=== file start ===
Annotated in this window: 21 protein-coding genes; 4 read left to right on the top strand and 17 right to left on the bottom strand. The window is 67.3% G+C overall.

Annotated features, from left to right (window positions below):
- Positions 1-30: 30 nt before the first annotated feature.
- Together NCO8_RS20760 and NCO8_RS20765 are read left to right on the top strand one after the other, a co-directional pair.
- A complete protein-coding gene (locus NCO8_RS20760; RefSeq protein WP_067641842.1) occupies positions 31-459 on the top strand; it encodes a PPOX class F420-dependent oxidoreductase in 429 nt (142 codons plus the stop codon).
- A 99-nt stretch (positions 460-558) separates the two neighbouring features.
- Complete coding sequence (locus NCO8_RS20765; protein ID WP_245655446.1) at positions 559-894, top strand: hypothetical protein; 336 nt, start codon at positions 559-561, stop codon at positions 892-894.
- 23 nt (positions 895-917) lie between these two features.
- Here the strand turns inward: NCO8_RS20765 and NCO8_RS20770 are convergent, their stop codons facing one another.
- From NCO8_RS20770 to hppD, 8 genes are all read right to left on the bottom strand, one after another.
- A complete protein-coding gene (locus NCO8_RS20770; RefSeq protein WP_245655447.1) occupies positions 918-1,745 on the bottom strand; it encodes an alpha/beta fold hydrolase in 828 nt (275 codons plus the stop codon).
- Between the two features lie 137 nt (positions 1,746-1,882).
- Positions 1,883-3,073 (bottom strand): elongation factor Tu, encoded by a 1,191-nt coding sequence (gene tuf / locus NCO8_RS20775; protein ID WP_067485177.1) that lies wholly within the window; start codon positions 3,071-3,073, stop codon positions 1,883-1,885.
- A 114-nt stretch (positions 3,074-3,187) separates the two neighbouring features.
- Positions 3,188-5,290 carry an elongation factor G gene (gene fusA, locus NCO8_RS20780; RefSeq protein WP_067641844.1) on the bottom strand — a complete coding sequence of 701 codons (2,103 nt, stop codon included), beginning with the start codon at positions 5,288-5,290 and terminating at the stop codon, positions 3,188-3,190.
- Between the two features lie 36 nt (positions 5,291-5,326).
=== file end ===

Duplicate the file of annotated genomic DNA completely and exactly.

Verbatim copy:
Annotated in this window: 21 protein-coding genes; 4 read left to right on the top strand and 17 right to left on the bottom strand. The window is 67.3% G+C overall.

Annotated features, from left to right (window positions below):
- Positions 1-30: 30 nt before the first annotated feature.
- Together NCO8_RS20760 and NCO8_RS20765 are read left to right on the top strand one after the other, a co-directional pair.
- A complete protein-coding gene (locus NCO8_RS20760; RefSeq protein WP_067641842.1) occupies positions 31-459 on the top strand; it encodes a PPOX class F420-dependent oxidoreductase in 429 nt (142 codons plus the stop codon).
- A 99-nt stretch (positions 460-558) separates the two neighbouring features.
- Complete coding sequence (locus NCO8_RS20765; protein ID WP_245655446.1) at positions 559-894, top strand: hypothetical protein; 336 nt, start codon at positions 559-561, stop codon at positions 892-894.
- 23 nt (positions 895-917) lie between these two features.
- Here the strand turns inward: NCO8_RS20765 and NCO8_RS20770 are convergent, their stop codons facing one another.
- From NCO8_RS20770 to hppD, 8 genes are all read right to left on the bottom strand, one after another.
- A complete protein-coding gene (locus NCO8_RS20770; RefSeq protein WP_245655447.1) occupies positions 918-1,745 on the bottom strand; it encodes an alpha/beta fold hydrolase in 828 nt (275 codons plus the stop codon).
- Between the two features lie 137 nt (positions 1,746-1,882).
- Positions 1,883-3,073 (bottom strand): elongation factor Tu, encoded by a 1,191-nt coding sequence (gene tuf / locus NCO8_RS20775; protein ID WP_067485177.1) that lies wholly within the window; start codon positions 3,071-3,073, stop codon positions 1,883-1,885.
- A 114-nt stretch (positions 3,074-3,187) separates the two neighbouring features.
- Positions 3,188-5,290 carry an elongation factor G gene (gene fusA, locus NCO8_RS20780; RefSeq protein WP_067641844.1) on the bottom strand — a complete coding sequence of 701 codons (2,103 nt, stop codon included), beginning with the start codon at positions 5,288-5,290 and terminating at the stop codon, positions 3,188-3,190.
- Between the two features lie 36 nt (positions 5,291-5,326).